‘Godzilla: King Of The Monsters’

A sequel to Godzilla (2014), it is the 35th film in the Godzilla franchise. King of the Monsters was released on 2019. Godzilla could look scary on the big screen, but today we are talking about a monster way more destructive, this one is 340 miles in diameter, and only 620 miles east of the coast of Mexico’s State of Quintana Roo…

A hummungus mass of sargassum algae has been spotted from space by NASA satellites, heading toward Mexico’s Yucatan Peninsula; and of course this means disaster for Mexico’s Caribbean coast tourism industry.

‘Godzilla: King Of The Monsters’ (Warner Bros)

The seaweed island that is about the size of Jamaica, it’s predicted to spread from Cancun all the way down to Belize and according to scientists, it could cause catastrophic damage to the environment.

But our “Godzilla” is just a very small part of the 8,850 kilometers (5,500 miles) long seaweed bloom sighted in the Atlantic Ocean. It stretches literally “across the Atlantic” (from West Africa to the Gulf of Mexico), and is estimated to weigh 18 billion kilograms.

Specialists say the unusual amount of sargasso is the result of deforestation in the Amazon and the intensive use of fertilizers which have fed nitrogen into the oceans. The nitrogen, coupled with warmer oceans, has boosted the seaweed’s growth. Besides, the change of sea currents due to climate change also favors its proliferation.

This is evidence that human activity caused the birth of “Godzilla” (just as in the movie! What a coincidence…).

Environmentalists warn that the algae is a total disaster for the area’s biodiversity.

The State Secretary of the Environment, Semarnat, Conabio, Conanp, the Mexican Navy and the National Institute of Climate Change, they are all just overwhelmed by the magnitude of this situation.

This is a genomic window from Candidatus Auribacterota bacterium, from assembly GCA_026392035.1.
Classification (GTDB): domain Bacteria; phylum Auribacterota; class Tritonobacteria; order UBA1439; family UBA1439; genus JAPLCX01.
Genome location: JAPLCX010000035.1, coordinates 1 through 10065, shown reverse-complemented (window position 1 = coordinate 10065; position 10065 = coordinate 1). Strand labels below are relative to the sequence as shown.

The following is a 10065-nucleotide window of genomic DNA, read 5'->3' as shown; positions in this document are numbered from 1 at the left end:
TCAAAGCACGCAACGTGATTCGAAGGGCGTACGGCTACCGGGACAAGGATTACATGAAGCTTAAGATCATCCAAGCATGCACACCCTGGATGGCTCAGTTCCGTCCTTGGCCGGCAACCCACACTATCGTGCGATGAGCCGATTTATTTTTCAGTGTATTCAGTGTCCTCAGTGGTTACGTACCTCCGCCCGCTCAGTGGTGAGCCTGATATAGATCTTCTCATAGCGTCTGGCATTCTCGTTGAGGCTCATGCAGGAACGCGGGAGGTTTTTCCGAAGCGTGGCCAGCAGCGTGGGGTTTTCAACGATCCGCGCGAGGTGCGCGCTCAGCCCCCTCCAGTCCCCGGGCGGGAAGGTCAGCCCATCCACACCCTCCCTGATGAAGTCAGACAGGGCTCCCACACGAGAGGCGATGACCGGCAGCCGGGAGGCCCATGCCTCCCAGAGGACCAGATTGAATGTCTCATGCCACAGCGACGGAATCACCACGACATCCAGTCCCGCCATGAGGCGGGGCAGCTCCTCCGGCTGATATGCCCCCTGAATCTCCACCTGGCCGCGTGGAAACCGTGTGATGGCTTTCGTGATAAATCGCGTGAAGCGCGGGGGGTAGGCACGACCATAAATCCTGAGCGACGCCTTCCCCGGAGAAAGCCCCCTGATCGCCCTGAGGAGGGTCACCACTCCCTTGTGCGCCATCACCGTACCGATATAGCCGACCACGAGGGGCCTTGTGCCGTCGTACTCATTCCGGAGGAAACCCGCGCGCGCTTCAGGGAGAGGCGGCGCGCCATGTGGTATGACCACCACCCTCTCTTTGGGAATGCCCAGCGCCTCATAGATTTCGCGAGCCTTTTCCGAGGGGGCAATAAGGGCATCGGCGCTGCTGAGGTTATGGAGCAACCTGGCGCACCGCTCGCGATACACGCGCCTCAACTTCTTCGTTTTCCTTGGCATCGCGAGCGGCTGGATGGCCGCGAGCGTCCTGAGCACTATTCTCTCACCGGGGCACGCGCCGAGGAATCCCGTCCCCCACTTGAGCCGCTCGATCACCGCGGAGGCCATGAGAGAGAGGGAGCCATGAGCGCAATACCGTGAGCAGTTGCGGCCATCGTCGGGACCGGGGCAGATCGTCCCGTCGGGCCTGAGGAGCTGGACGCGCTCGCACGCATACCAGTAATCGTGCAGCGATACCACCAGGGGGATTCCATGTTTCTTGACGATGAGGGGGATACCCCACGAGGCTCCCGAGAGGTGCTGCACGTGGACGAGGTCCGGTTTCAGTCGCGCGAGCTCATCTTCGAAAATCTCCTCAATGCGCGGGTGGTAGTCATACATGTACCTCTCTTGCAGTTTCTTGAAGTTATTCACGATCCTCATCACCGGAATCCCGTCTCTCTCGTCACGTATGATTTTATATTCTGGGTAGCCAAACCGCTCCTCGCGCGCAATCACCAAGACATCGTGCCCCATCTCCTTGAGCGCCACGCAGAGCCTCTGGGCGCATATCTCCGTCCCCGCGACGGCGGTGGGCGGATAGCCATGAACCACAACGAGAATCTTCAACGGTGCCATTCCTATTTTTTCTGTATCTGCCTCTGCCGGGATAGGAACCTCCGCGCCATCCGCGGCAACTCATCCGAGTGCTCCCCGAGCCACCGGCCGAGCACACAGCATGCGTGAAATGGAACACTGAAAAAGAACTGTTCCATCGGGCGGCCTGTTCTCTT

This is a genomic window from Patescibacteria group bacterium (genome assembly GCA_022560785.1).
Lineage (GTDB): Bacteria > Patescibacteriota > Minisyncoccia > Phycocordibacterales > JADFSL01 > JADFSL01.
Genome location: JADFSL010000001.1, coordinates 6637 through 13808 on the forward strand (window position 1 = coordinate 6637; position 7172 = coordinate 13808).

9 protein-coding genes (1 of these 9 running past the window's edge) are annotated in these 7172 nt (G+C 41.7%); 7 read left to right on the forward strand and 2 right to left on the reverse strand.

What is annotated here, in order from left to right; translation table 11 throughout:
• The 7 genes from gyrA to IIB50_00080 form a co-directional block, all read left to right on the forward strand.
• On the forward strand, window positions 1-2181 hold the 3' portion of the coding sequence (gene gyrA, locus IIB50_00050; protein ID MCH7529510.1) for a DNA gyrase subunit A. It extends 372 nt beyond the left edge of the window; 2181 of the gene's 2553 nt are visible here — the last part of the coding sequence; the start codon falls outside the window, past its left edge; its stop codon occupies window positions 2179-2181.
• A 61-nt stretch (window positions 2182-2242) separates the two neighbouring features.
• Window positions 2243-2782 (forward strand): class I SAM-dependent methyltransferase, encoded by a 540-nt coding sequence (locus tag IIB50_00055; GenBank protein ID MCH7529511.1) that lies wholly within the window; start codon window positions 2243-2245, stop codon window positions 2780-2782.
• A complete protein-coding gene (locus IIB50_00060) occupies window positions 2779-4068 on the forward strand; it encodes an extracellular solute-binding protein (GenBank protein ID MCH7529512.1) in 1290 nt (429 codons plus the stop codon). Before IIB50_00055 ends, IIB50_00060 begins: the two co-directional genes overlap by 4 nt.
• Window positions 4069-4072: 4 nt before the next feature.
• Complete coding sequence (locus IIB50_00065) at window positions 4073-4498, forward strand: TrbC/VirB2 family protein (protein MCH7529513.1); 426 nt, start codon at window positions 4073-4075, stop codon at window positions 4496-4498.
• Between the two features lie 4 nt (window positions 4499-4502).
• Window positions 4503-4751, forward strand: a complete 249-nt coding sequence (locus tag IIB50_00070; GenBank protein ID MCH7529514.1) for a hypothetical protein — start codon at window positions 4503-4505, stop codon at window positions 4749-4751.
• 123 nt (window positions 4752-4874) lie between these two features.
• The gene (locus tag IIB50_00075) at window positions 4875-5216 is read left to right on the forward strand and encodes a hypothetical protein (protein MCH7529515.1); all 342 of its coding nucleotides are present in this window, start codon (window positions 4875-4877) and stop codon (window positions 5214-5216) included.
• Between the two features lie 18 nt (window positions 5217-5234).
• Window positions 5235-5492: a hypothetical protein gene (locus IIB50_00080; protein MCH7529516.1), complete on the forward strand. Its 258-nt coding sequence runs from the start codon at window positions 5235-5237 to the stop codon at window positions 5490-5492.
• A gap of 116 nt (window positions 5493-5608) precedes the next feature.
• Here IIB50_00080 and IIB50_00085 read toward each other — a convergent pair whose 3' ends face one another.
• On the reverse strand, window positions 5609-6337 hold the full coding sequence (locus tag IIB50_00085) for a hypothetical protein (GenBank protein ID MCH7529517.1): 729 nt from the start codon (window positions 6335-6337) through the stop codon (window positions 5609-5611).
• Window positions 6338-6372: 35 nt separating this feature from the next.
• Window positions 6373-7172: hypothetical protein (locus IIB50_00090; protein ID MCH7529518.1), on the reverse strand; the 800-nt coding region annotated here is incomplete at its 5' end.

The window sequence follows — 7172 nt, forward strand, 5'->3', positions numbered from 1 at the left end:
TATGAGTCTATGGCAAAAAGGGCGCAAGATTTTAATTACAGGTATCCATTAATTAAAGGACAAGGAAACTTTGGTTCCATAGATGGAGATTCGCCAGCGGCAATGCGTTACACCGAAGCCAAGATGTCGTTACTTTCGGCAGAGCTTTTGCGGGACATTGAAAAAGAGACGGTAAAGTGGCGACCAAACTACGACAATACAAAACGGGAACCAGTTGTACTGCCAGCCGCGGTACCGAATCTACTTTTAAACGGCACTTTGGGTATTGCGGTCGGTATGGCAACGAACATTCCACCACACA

Sargazzo collector (Photo: NauticExpo)

The federal government must acquire special boats to collect sargassum in the open sea, which would avoid problems of beach erosion and cumulative environmental damage along the coast of the Yucatan Peninsula.


What to do with all that seaweed?

Sargasso is used in the Pharmaceutical Industry

Sargassum species are tropical and sub-tropical brown macroalgae (seaweed) of shallow marine meadow.

These are nutritious and rich source of bioactive compounds such as vitamins, carotenoids, dietary fibers, proteins, and minerals. Also, many biologically active compounds like terpenoids, flavonoids, sterols, sulfated polysaccharides, polyphenols, sargaquinoic acids, sargachromenol, pheophytine have been isolated from different Sargassum species.


In fact, the first house entirely made of Sargassum was built by a Mexican inventor in Quintana Roo. That proves that sargasso can be used as construction material.

Omar Sánchez Vázquez built “Angelita” first house entirely made of Sargassum. (Photo: Especial)

There’s even a Mexican company that manufactures shoes using sargasso!

Godzilla is just about to hit the coast of Quintana Roo.

High density is expected for Akumal, Bahía Príncipe, Tulum, Boca Paila, Punta Allen, Vigía Chico, Cabo Chinchorro, Punta Herrero, Uvero, Mahahual, Xcalak and Canal de Zaragoza.

by Alejandro Azcarate for The Yucatan Times.

 



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